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3.82  ·  Rating details ·  2,533 ratings  ·  212 reviews
"The best novel of James Michener's career." Milwaukee Journal
Gold fever swept the world in 1897. The chance for untold riches sent thousands of dreamers on a perilous trek toward their fortunes, failures, or deaths. Follow four English aristocrats and their Irish servant as they misguidedly haul their dreams across cruel Canadian terrain toward the Klondike gold fields.
Paperback, 336 pages
Published October 1st 1994 by Fawcett (first published November 19th 1988)
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Average rating 3.82  · 
Rating details
 ·  2,533 ratings  ·  212 reviews

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Blaine DeSantis
Feb 05, 2019 rated it really liked it  ·  review of another edition
A wonderful short novella by Michener that I never knew he wrote. While it is derived from his book Alaska, it is not a mere lifting of material from that book. This book covers the trek by 4 Englishmen and one Irish servant to reach the goldfields of the Klondike in 1897. We travel from England with these traditional British explorers and who are attempting to reach the gold fields by only going on English territory (the heck that Canada was its own country by that time!), and without having to ...more
Overbooked  ✎
Oct 10, 2018 rated it really liked it
Based on the real people and events, it’s the story of the journey of five men across Canada during the 1897 gold rush in order to reach the Klondike river and the settlement of Dawson City. The five fortune seekers were Lord Evelyn Luton, a British aristocrat, his young nephew Philip Henslow, Luton’s cousin Harry Carpenter who served the British Empire in India’s northwest frontier, Philip’s friend and poet Trevor Blythe, and Luton’s gamekeeper, the Irishman Tim Fogarty as the expedition’s serv ...more
Aug 11, 2009 rated it really liked it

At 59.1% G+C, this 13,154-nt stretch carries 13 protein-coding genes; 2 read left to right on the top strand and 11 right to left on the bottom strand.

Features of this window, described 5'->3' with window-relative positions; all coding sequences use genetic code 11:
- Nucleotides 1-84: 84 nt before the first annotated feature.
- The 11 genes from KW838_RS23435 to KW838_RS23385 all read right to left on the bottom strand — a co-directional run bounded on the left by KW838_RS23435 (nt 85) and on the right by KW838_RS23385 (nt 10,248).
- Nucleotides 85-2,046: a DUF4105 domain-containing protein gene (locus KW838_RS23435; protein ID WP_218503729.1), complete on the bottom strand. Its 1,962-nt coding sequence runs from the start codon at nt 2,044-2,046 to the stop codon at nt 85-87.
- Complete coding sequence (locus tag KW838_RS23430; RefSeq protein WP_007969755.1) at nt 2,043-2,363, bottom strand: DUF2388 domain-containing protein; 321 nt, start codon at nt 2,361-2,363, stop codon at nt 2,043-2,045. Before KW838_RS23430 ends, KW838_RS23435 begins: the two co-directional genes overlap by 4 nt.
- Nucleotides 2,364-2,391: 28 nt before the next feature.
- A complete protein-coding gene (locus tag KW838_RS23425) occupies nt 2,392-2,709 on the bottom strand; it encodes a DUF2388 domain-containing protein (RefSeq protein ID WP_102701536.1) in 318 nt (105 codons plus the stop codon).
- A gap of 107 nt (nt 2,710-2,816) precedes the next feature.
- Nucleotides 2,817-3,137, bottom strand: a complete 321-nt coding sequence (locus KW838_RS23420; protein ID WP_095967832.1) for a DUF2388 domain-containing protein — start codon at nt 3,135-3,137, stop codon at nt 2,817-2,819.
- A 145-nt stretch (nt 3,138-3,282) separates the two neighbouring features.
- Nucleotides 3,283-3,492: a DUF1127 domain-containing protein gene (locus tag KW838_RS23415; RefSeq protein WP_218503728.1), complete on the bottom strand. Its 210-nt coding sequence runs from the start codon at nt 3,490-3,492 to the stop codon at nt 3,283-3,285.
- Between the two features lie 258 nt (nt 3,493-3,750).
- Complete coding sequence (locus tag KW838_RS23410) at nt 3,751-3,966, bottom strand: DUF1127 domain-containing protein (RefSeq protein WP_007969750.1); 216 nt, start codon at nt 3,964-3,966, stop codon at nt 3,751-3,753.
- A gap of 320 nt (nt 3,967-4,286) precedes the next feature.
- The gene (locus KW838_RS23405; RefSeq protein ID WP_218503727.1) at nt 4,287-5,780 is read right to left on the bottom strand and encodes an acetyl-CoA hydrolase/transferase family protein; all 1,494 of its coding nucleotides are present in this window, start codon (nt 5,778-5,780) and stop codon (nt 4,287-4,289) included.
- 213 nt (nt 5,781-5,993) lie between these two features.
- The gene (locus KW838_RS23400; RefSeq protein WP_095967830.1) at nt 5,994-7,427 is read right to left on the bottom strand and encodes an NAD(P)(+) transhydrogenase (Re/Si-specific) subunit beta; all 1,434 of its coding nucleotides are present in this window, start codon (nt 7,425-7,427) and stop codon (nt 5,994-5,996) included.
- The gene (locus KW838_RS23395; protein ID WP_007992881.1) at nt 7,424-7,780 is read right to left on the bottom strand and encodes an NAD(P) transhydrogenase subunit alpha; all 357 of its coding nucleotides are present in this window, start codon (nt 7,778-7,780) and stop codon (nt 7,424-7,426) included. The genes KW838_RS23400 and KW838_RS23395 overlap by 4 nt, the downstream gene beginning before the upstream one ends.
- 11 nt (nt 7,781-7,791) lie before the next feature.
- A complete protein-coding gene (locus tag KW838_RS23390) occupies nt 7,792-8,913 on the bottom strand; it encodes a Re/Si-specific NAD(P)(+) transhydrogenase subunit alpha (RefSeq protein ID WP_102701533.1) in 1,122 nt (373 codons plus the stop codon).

What an amazing story about the Yukon and one man's blind stubborness to reach it without crossing over American territory. Well written. I could hardly put it down. ...more
Dec 01, 2019 rated it really liked it
WOW! This is the fastest I have ever read one of James Michener's books. Of course, this one is only 308 pages. Most of his books--the ones that I've read--are closer to 1000 pages. I started reading this popular author in high school, starting with "The Source." I was enthralled by Michener's presenting us with the history of an area of the world by following a family down through the generations. Another one, which remains my favorite, is "Hawaii." In "Journey," we don't get an epic story cov ...more
Aug 17, 2019 rated it really liked it
I have been a Michener fan from way back. After a visit to Alaska, I decided I would tackle his book by the same name. But meanwhile, this small book, which was actually edited out of “Alaska” and a whole interesting story of its own, was available.
Wow, does Michener know how to tell a story! A gripping tale of five men trying to survive the wilds of the North. And about how one man has to live with the consequences of his own poor decisions.
Michener's last book, and the shortest of his I've ever read (or seen, but haven't seen all), Journey is a piece he pulled from a previous book, Alaska because of elements he just couldn't leave behind. I've had projects like that. There's just something too compelling to leave on the table, unused.

This is a story of a stiff-upper lipped English "lord" who was a son born in a line of sons and was out of the running for the family inheritance, and so who needed to make a name for himself another
Rohan Murray
Jan 07, 2018 rated it liked it
Journey - James Michener
A thoroughly enjoyable adventure story by James Michener ... that doesn't take 3 months to read! (In fact, only 3 days) The story starts a little slowly but once the men are off on their trek, it really picks up. So convincing was the tale and so ridiculous was the obsessiveness and near suicidal determination of the main character that based on the saying that "truth is often stranger than fiction" I actually did a bit of research to see if this might have been based on
Mark Hiser
Jun 12, 2011 rated it liked it
Lord Luton and his companions determine to reach the gold fields of the Yukon by only crossing Canadian territory. Such is Luton's dislike of America that he ignores knowledge, common sense and advice as he attempts to lead his team.

Michener did not quite pull off his attempt to explore the values of an English aristocrat so I just kept thinking that Luton was "stupid."

Michener is not a "great" novelist, but usually I enoy his books. This on, however, never really engaged me
Avid Series Reader